If you have read to your child since he was a baby you will notice that he is starting to show a real interest in books for himself. He will sit and look at books and pretend to read them, reciting the story to himself and commenting on the pictures.
Create a world full of stories and songs
Place a small bookcase of his own in his room or in the lounge where he can keep a few of his favourite books and you can swap in new ones each week. The books should be displayed so he can see the front of the book not the spine. This helps him to easily find what he wants and the pictures on the front call to him.
Books should be simple stories about real life and the things he finds around him when he goes out to the park or the shops with you. They should be about the kind of people he comes across in his life, like a visit to the dentist or the doctor. Avoid fantasy at this age as he needs to understand real life before he can understand that men don't really fly and goblins don't really exist. Fantasy is only confusing to his mind at this stage.
Stories should also have good moral undertones in them. Try not to offer books where children behave badly. These are meant to be funny but when children are this age they only offer them models of bad behaviour to copy.
Avoid books that may be frightening to a child of this age such as stories about things that might be hiding in the dark. As long as we don't represent the dark as frightening children will not develop a fear of it.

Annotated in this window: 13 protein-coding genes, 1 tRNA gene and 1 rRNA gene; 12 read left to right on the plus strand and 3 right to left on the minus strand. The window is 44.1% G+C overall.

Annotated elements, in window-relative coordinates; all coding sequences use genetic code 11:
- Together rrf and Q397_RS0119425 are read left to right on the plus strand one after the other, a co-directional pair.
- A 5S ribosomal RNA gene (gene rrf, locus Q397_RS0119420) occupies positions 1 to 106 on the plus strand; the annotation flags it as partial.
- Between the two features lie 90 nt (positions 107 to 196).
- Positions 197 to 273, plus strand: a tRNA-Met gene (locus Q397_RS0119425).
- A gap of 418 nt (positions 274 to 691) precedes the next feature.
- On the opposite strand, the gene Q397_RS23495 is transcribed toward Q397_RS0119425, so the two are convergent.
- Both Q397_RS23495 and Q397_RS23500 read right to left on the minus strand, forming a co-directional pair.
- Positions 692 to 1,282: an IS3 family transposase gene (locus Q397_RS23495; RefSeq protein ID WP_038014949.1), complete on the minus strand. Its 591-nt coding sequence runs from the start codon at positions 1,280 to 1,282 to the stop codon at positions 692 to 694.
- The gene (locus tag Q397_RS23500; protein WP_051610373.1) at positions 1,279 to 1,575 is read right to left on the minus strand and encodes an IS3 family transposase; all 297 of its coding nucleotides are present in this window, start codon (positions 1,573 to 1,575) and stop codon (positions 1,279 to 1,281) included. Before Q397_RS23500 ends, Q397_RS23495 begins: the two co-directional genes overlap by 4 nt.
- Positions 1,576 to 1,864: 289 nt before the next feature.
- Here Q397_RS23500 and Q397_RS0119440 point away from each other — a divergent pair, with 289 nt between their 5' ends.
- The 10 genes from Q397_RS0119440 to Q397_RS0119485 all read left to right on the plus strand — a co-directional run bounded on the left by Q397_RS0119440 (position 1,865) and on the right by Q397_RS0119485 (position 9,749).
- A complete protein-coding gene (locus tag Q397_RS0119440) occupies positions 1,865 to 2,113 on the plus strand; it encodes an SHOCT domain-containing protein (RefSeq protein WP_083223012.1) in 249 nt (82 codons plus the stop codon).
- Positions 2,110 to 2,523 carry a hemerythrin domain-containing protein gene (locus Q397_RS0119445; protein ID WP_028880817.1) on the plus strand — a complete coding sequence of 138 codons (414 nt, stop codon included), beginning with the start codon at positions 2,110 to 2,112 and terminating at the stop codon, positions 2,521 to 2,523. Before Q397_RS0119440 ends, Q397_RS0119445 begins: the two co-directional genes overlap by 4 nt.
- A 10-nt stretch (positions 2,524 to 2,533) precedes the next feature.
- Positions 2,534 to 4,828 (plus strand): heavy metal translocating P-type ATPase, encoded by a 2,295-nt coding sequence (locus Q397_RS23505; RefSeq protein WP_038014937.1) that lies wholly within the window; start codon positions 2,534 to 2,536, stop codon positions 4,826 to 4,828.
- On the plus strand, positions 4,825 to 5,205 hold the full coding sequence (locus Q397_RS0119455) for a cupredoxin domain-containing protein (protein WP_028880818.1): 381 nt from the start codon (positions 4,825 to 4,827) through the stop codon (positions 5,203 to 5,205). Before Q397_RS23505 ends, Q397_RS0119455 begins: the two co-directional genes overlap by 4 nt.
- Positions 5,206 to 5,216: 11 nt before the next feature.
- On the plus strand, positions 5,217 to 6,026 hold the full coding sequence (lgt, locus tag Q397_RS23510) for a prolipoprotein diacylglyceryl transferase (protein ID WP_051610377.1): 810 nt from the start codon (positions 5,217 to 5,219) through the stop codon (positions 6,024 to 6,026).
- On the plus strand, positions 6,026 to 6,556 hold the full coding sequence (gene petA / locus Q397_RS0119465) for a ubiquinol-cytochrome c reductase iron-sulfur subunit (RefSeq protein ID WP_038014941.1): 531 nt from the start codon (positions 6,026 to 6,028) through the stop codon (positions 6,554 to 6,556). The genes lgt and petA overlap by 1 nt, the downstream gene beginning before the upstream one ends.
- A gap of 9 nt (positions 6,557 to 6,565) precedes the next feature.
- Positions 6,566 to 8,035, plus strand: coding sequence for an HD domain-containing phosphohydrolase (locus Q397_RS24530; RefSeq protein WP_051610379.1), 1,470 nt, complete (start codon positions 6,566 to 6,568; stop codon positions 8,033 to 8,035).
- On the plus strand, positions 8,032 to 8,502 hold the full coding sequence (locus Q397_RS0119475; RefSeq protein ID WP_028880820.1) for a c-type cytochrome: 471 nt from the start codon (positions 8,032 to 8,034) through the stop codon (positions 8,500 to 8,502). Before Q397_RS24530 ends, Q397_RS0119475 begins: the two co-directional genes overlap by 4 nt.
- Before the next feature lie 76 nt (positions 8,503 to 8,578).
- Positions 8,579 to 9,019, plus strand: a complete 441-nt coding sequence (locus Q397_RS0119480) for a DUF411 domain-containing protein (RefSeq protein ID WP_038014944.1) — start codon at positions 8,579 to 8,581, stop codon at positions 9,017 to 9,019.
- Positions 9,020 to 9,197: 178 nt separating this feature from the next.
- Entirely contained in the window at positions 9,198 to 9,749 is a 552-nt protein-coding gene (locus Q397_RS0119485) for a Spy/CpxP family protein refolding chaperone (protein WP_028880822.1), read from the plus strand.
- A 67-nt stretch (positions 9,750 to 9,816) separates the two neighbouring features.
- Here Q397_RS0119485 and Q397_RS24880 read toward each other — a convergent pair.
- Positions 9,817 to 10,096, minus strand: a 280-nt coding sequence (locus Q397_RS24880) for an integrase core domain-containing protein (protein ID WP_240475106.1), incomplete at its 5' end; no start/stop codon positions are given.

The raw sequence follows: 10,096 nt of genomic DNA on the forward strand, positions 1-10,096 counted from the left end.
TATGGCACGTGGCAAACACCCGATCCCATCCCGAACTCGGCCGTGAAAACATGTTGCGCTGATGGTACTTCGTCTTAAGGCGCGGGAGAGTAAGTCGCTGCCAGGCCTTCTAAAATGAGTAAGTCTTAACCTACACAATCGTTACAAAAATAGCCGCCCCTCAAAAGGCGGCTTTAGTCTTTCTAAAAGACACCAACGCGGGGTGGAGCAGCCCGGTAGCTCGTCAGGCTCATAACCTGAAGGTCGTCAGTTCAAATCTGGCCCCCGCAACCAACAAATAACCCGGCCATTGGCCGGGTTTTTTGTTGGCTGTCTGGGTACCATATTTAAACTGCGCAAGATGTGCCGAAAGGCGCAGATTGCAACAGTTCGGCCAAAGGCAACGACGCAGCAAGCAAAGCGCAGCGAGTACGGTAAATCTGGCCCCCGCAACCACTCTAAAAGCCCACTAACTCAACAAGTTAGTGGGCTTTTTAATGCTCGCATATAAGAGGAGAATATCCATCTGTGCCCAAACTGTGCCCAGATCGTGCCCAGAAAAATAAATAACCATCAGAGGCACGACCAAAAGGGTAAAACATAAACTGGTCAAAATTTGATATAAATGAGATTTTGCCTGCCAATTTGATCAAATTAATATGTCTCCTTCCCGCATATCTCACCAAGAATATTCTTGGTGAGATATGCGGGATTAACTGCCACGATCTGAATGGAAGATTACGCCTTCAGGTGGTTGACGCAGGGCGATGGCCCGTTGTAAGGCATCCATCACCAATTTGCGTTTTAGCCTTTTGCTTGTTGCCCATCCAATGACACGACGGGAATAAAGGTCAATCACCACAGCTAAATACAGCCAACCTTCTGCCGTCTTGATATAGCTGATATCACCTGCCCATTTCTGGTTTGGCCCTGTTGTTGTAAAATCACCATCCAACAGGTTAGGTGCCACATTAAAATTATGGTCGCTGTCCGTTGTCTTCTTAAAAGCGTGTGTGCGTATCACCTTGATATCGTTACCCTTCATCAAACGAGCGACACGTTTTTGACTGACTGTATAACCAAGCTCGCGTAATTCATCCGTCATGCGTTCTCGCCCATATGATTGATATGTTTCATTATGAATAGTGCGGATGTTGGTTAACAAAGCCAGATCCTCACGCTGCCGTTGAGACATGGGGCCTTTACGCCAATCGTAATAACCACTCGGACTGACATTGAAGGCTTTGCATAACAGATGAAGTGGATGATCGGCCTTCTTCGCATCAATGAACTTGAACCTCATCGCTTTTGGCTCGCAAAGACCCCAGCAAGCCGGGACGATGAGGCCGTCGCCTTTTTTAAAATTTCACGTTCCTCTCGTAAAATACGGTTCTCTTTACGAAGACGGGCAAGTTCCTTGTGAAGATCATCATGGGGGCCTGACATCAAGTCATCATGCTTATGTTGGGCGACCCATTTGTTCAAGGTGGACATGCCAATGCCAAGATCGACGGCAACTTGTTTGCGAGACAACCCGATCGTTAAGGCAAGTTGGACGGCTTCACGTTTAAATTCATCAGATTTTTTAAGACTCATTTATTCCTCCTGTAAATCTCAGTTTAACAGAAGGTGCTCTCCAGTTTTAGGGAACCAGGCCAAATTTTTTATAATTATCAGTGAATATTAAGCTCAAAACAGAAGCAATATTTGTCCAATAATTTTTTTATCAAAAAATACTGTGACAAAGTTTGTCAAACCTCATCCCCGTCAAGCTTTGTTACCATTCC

Find books with songs that you can sing together and look at the pictures and repetitive rhymes so your child can start to predict the words.
Find simple songs that have a few actions that you and your child can do together. Finger plays where you can use your fingers to make the actions can be very appealing to the child at this stage who is just learning to use his hands.
Connect your child to stories and songs
Show him how to turn the pages of a book by breaking down the movements you make and always handle books with care and respect yourself.
At this stage you can start to use the pictures in the book to engage your child in a conversation and to teach new vocabulary. Point to a picture of a dog and ask, ‘What's that?’ Wait for your baby to reply and, if necessary, say, ‘That’s a dog.’ If he knows the word, repeat, ‘Yes, that’s a dog.’ If he replies ‘cat’, teach the word in a positive way. ‘Yes, it’s black like our cat, but it’s a dog.’
Sing every day with your child using a small repertoire of songs, rhymes and action songs that you can repeat often with your child so he starts to join in with you.
Make time to read and sing with your child
Continue to have a place and time to read, as a quiet interlude in the day and before bed at night. Be prepared with books if you are going to be in a confined place like the car or bus or the waiting room at the doctors, so you have a productive way of engaging and occupying your child.
Examples of finger plays and action songs
Incy Wincy Spider
Incy Wincy spider climbing up the spout
[use little finger of one hand and thumb of the other alternatively to make a climbing action]
Down came the rain and washed the spider out
[wriggle fingers of both hands to indicate raindrops]
Out came the sun and dried up all the rain
[make an arc with both hands to indicate sun]
Now Incy Wincy spider went up the spout again!
[use little finger of one hand and thumb of the other alternatively to make a climbing action again]
Ten Little Fingers
I have ten fingers
[hold up both hands, fingers spread]
And they all belong to me
[point to self]
I can make them do things
Would you like to see?
I can shut them up tight
I can open them wide
I can put them together
[place palms together]
I can make them all hide
[put hands behind back]
I can make them jump high
[put hands over head]
I can make them jump low
Put hands down by the floor]
I can fold them up quietly
[fold hands in lap]
And hold them just so.